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By Mike Pickford
While many area residents are still bickering back and forth over the future of policing in the community, the Orangeville Police Service is celebrating something of a milestone this year with the 10th anniversary of its canine team.
Since the team's formation in 2006/07, the OPS has seen two canines serve as its member. Led by Constable Tom Dellelce, the animals have been described as “low-tech tools that yield high-end results,” with the team having been involved in over 200 investigations since its inception.
The OPS' first canine, Ares, was involved in the majority of those investigations until his passing in late 2015. Now, Cst. Dellelce is flanked by Radar, a two-year-old German Shepherd from Slovakia. Since his introduction to the force last September, Radar has been used in between 10 and 12 investigations.
Cst. Dellelce told the Citizen the canine team will typically carry out “one or two” investigations every six weeks.
While he is the lone human member of the OPS canine team, Cst. Dellelce noted he was classified as a calls-for-service officer first and foremost, with his duties on the canine team secondary to his primary duties as a beat cop.
“If I were to explain it, it's the same as a normal patrol officer also maintaining a secondary duty as a breath technician. On shift, he's a regular patrol officer, but when an impaired individual comes into the station that officer then shifts hats and becomes the breath tech… It's the same idea for me – the canine team is here when it's needed,” Cst. Dellelce said.
Describing the types of calls the canine team will typically respond to, Cst. Dellelce said they would mostly be required for tracking purposes, calling Radar a “locating tool.” He noted the team could also be used to scour buildings and deter “bad guys” from going against police orders.
“Radar really is a force multiplier. By that I mean it could take three or four officers a significant amount of time to search a building… Radar can fairly quickly go through a building and decide whether it's secure or not secure,” Cst. Dellelce said. “We sometimes use him for his ability to apprehend a bad guy without putting officers potentially in harm's way.”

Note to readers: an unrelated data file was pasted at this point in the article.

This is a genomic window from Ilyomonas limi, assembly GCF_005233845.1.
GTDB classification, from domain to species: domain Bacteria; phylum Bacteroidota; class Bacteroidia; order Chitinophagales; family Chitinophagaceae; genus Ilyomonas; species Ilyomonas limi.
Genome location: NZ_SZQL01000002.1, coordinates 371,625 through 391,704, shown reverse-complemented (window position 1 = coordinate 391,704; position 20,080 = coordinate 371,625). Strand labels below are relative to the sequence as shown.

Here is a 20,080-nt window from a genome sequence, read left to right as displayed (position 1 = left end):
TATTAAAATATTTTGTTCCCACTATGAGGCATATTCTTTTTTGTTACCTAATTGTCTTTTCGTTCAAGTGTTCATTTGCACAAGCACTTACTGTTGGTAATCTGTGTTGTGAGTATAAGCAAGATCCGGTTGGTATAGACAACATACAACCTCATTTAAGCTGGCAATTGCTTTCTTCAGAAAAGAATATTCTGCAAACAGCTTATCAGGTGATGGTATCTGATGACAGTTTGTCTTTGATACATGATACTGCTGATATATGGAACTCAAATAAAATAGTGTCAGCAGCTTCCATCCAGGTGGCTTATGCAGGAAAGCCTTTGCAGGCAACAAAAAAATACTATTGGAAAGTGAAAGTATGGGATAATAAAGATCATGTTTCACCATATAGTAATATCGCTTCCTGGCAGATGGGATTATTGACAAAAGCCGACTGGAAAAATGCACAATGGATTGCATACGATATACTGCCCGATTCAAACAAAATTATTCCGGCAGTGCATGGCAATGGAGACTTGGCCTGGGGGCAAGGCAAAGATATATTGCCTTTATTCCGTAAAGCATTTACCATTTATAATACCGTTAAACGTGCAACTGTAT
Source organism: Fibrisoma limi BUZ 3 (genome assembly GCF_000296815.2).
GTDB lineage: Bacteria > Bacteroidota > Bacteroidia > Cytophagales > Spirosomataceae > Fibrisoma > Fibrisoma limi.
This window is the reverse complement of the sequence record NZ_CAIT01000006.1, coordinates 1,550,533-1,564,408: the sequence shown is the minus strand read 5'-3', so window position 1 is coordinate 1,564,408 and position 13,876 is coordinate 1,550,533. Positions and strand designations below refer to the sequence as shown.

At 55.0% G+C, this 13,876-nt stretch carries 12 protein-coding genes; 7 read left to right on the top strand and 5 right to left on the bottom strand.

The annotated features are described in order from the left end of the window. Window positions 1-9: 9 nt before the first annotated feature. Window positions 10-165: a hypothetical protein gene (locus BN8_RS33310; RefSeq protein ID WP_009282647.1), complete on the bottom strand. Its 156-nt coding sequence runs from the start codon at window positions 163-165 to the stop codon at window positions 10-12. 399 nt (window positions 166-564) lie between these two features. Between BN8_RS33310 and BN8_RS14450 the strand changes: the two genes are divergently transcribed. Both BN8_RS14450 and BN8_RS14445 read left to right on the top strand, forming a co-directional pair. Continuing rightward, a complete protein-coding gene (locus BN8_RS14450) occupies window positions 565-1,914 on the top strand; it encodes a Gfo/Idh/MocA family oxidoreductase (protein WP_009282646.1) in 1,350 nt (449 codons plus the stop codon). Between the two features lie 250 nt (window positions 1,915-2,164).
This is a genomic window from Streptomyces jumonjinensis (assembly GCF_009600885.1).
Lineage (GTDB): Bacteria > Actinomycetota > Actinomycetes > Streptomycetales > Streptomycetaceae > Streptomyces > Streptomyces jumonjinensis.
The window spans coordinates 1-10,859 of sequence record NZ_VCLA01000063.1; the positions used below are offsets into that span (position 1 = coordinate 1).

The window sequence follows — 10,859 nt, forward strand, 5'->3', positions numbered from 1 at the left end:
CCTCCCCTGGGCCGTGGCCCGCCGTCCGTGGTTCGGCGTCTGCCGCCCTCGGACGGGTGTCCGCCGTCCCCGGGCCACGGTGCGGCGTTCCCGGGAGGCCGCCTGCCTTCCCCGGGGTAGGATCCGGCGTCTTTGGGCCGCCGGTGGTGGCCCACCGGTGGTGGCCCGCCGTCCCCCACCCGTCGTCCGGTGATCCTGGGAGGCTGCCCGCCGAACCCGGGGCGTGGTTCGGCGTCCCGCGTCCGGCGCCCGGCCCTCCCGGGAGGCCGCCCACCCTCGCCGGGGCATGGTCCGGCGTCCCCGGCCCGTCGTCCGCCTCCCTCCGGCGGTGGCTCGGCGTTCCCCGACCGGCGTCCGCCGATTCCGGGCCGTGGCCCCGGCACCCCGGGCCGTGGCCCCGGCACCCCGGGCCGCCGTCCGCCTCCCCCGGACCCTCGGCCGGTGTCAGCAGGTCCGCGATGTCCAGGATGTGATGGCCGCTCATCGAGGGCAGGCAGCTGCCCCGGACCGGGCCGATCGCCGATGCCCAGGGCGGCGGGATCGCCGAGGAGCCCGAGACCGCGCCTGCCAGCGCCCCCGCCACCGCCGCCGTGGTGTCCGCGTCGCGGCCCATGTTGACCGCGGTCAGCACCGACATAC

He added, “A police dog can significantly reduce risk and liability when involved in high-risk investigations or apprehensions. Radar is a force multiplier, he is a deterrent, he's an officer's safety tool… These dogs are just good animals, and I think the evidence of that is that it's not just our service that makes use of a canine team, but services in Peel, Durham, Ottawa, Toronto, Hamilton, Kitchener-Waterloo and Guelph do too.”
Cst. Dellelce noted that Orangeville's is “probably” the smallest community police force to have a canine team.
While he was quick to talk about the positives of a canine team, Cst. Dellelce admitted it was more of a support tool for responding officers carrying out an investigation.
“Really, the canine team is nothing without the work carried out and conducted by investigating officers. Our job is to be there to serve them,” Cst. Dellelce said. “Any successes the canine team has is a direct result of the work done by the investigating officers. We are not a magic wand. The officers are the ones that do all the heavy lifting, the canine team is simply there as a helping hand.”
Now a 10-year veteran of the OPS canine team, Cst. Dellelce struggled to put into words just how strong that bond becomes between man and his best friend, even in the line of duty.
“That bond between a man and a working dog just isn't the same as the bond you may have with a pet dog… It's really indescribable unless you're in that position, hearing that hat yourself,” Cst. Dellelce said. “I can't really put it into words. It's just different. I've had pet dogs, this is my second working dog… The bond is just different.”
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